This posting provides a pictorial review of our recent weekend in the Lakes, featuring the Ullswater Way. There's also a nice article on the Ullswater Way by James Forrest in the July 2019 edition of The Great Outdoors magazine, in which you may be lucky enough to find a nice picture of me and Sue.
The pictures are best viewed as a slideshow by clicking on any one of them then moving through the pictures shown as thumbnails at the bottom of the screen.
Above - we posed for Richard outside the Ginney Country Guest House near Penrith.
We then drove to Dalemain House, where most of the 2500 participants had already set off, starting in waves at 20 minute intervals from about 7 am. The bibs with our numbers also had our starting time, and each batch of people entered the pen pictured below, before 'warming up' and receiving a short briefing. Meanwhile, those arriving could register and collect their bibs. We had done that the previous evening on our way to the B&B.
Once inside the starting pen, we were encouraged to do some 'warming up' exercises. Sue and Jenny complied; I didn't - it was a warm morning and I'd soon be getting even warmer - I didn't see any point in wasting energy here!
Jenny wanted to start from the front of our 9.30 am wave, so we got into position.
And then we were off, some of the last of over 2000 to start, but we'd had time to enjoy a good breakfast at Ginney's.
After some fields from Dalemain, which I suspect are not public footpaths and are used by the event to avoid bunching near the start, we reached Ullswater and soon picked up Ullswater Way signage, though our route today would vary a little from the official route and was marked by (we were told 800) red arrows.
We spent the day passing places it would be nice to visit in a more leisurely fashion. Dalemain House and Gardens for one, and soon we passed Waterfoot, another place of interest.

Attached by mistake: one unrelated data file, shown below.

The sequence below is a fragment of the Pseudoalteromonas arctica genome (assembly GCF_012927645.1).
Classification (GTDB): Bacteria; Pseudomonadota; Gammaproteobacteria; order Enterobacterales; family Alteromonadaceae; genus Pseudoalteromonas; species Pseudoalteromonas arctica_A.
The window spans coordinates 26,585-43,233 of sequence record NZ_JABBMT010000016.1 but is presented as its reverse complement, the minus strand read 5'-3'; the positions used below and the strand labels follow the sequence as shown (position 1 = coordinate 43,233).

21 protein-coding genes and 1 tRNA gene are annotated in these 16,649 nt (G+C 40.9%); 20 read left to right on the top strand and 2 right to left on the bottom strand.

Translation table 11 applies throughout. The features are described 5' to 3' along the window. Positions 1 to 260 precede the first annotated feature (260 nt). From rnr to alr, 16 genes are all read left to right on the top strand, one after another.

The path to Bennethead offered good panoramic views towards the high summits of the Lake District. (Clicking on the image is recommended.)
After a very well provisioned coffee and croissant etc stop after 4.8 miles at Ullswater Caravan Park, we proceeded along a lovely path through the woodland of Swinburn's Park.
The previous pictures misleadingly indicate not a lot of people around. Wrong. The path was pretty congested. The three of us were walking comparatively quickly, and we started behind over 2000 other participants. Bunching was inevitable at times on narrow paths where early starters were struggling.
Can you spot Jenny and Sue in this picture, and note the human caterpillar ascending Gowbarrow Fell, over 300 metres above the lake.
Descending from Gowbarrow, the far end of Ullswater - our half way point, came into view in the distance.
There's a huge jam of people on this descent from Gowbarrow. I took a hidden path in a line just above Jenny's head, but she and Sue tried to follow me they were herded back into a line by a marshal, leaving me with a five minute wait at the bottom of a hill that some found challenging.
We were soon reunited and striding along to Aira Force, another place worthy of a more leisurely exploration.
Jenkins Field in Glenridding was set up with a massive lunch tent and a plentiful buffet. The organisation and catering for this event were excellent. Richard and Liz (on holiday nearby) joined us here whilst we lazed for some time at our half way point.
Then it was past Mike and Marian's house, where someone - perhaps Al Hinkes - was active, Mike and Marian being in the Alps, before taking the wide path to Side Farm and the eastern side of Ullswater.
Looking back in the direction of Helvellyn, you can make out the caterpillar of people on the Side Farm path.
We enjoyed great views across Ullswater.
Two fat ladies were the cause of a very slow single file section.
Our progress was nevertheless fairly speedy. I would go ahead, dodging around people as best I could, especially on uphill sections where most folk slowed down, and Sue and Jenny would follow, politely asking people to move aside as they needed to catch up with 'the white hat' ahead.